Loapi Tented Camp

Opening in Apr 2023! Backed by the foothills of the Korannaberg mountains, Loapi is a tented camp made up of six private safari homes under canvas. Each tented home is positioned to make the most of unimpeded views south across the reserve’s characteristic arid savannah. With at least 100 meters (330 feet) between each private home, guests are assured of solitude and seclusion. Staffed by a dedicated butler and a private chef, Loapi heralds a return to a true wilderness experience that is both private and exclusive. In Setswana the camp’s name means ‘the space below the clouds’, aptly reflected in its environmentally sensitive, modular design, combining canvas, glass and steel. Uncluttered, sculptural interiors, enriched by nature’s colors, forms and shapes, optimize the sense of space and evoke the carefree, nomadic spirit of camping.

The southern Kalahari’s vast, dramatic landscapes are balm for the soul, and we encourage you to stay a little longer to experience everything that Tswalu has to offer. Take long drives with your private guide and tracker to find some of the iconic, elusive or endangered animals that define this place, walk in the foothills of the Korannaberg and marvel at ancient rock art, join one of the Tswalu Foundation’s researchers in the field, observe the sociable antics of foraging meerkats, or head over the dunes on horseback for a picnic lunch or a night in one of our star beds.

Pioneering and nomadic in spirit, Loapi Tented Camp’s six individual safari homes are surrounded by open savannah grasslands and accommodate two or four guests for the ultimate private wilderness experience. The 4 one-bedroom homes and 2 two-bedroom homes, spanning over 300 square meters (about 3200 square feet) and over 400 square meters (about 4600 square feet) respectively, are for those desiring complete privacy on safari. Sustainably designed and environmentally sensitive, each tented home is tucked into the contours of a valley between the Korannaberg mountains. The six homes are at least 100 meters (330 feet) apart to ensure privacy and solitude. Personal service is provided by a dedicated butler and all meals are prepared by a private chef in the interactive kitchen. As with all our camps, a private safari vehicle, guide and tracker is guaranteed.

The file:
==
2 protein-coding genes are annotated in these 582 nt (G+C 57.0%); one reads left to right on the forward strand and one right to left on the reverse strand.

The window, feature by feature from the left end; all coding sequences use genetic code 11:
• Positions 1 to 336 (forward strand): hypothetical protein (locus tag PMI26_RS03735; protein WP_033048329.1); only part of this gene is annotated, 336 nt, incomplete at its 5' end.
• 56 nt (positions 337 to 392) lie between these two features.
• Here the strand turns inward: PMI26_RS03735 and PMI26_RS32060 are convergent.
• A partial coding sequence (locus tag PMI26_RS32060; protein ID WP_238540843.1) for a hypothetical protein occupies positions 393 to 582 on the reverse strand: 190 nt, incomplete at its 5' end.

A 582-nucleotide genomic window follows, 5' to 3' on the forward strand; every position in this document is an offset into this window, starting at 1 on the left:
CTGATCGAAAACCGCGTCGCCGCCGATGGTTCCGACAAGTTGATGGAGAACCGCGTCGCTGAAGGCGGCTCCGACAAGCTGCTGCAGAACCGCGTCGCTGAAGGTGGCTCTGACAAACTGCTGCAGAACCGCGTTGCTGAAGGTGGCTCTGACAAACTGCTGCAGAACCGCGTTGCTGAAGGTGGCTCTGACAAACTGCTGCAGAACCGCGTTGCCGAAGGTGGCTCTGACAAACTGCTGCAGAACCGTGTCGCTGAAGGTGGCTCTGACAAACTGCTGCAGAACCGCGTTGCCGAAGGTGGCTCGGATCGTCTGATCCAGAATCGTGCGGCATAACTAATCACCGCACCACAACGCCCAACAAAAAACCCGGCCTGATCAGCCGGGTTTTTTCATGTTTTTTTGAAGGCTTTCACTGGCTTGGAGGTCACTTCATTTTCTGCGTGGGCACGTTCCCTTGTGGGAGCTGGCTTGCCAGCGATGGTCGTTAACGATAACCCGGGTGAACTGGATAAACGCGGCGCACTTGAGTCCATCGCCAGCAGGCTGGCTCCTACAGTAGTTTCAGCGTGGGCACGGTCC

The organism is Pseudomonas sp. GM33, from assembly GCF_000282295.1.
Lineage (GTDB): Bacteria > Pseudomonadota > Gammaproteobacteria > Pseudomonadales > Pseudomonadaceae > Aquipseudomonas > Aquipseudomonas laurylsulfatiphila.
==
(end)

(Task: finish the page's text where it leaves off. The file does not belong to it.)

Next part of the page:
Designed as contemporary glass and steel pavilions, the living and dining areas form the heart of each home together with the kitchen and fully stocked pantry and bar. Deep, shaded decks feature day beds for relaxation, an environmentally friendly plunge pool and a fire pit for sundowners and early morning coffee. The bedrooms are cocoon-like sanctuaries under canvas, connecting guests to the sights and sounds of nature while providing exceptional comfort and insulation from the Kalahari’s extreme temperatures.

Meerkat Experience

An early morning visit to Tswalu’s habituated meerkats to see them in their natural habitat is an unforgettable encounter. Guests have the opportunity to get within a few meters of one of three habituated family groups to watch them pop in and out of their burrows, stand sentry, groom and play with each other, soak up the sunshine, and forage in the sand for tasty morsels. The families are referred to as the Mokala, Gosa and Rockstar groups.

Jeep Safari

Your private guide and tracker, experienced and adept at navigating the reserve’s network of dirt tracks and animal trails unblemished by tell-tale tyre tracks, are always on hand to interpret the signs of the wild and share the wonders of the southern Kalahari with you.

Star Beds

Spending a night in one of our star beds, either directly under the night sky or under canvas, is an adventurous way to appreciate the sights and sounds of the southern Kalahari after dark.

Guided Walks

Much of Tswalu’s beauty can be found in the smaller details, which is best appreciated by getting off the vehicle. Then you will get up close to the ripples left by the wind on the crest of a sand dune, notice a yellow flower opening to face the sun, or be able to trace the tracks left in the sand by a porcupine digging for roots. A walking safari makes it possible to see these and other signs left in the wild that add to our understanding of this fascinating wilderness. Following the tracks of iconic Kalahari species, including cheetah, brown hyena and aardvark, adds to the thrill of exploring on foot.

Rock Art

Tswalu provides protection for many valuable rock art sites, featuring rock engravings, cupoles and paintings of people, animals, birds and abstract shapes that document the culture and history of the San and other early inhabitants of this place. Whether created as memories, maps or self expression, a visit to one of these sacred sites with your guide and tracker is bound to be thought provoking.

Horseback Riding

Another wonderful way to appreciate Tswalu’s landscapes and wildlife is from the saddle. A guided horse safari allows up-close animal sightings that are sometimes not possible from a vehicle or on foot. Regardless of your level of experience, follow game trails through the grasslands, head over the dunes for a picnic lunch or ride out to the Malori star bed before sunset.

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